I found it striking that the Chair of the Biosciences Society, Beckie Cooper, when pledging her support for StemCell Ventures Inc.’s investment, gave explicit assurance that she would back such projects ‘only as long as the aims of the department remain academic rather than in securing lucrative contracts such as this one.’
Naturally, most students at York would rather see managerial focus directed at themselves and the departments than at business goals. But there are murmurings abroad suggesting the university is some sort of corporate courtesan, leaping into bed with investors and snapping up shares in ‘unethical’ companies.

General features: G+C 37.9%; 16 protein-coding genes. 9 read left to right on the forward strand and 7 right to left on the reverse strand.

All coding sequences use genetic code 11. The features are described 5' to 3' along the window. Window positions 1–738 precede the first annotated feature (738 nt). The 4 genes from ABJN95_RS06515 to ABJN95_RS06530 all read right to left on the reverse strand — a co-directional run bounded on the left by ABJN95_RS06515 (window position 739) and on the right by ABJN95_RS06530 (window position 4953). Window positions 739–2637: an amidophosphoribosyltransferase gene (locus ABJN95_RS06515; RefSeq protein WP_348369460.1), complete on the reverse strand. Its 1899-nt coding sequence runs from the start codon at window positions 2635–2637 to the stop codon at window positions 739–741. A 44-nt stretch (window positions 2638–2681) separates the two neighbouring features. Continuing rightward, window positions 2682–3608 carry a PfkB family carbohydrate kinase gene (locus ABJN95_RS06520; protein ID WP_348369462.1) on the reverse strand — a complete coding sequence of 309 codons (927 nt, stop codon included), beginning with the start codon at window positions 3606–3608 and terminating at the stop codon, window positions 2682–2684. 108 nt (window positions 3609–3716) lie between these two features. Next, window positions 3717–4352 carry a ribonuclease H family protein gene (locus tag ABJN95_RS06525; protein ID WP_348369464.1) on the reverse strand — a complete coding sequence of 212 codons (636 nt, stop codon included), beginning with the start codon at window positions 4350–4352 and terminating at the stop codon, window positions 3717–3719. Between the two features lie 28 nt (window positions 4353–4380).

There is such a thing as unethical investment: as students we may feel culpable by association. But education cannot be removed from the grubby world of finance and placed aloft in some rarefied, eternally democratic haven. A university is a business like any other, and the assumption that universities are democratically accountable to their students leaves a very bad taste in the mouth. As a customer, there is only one way to vote, and that’s with your feet.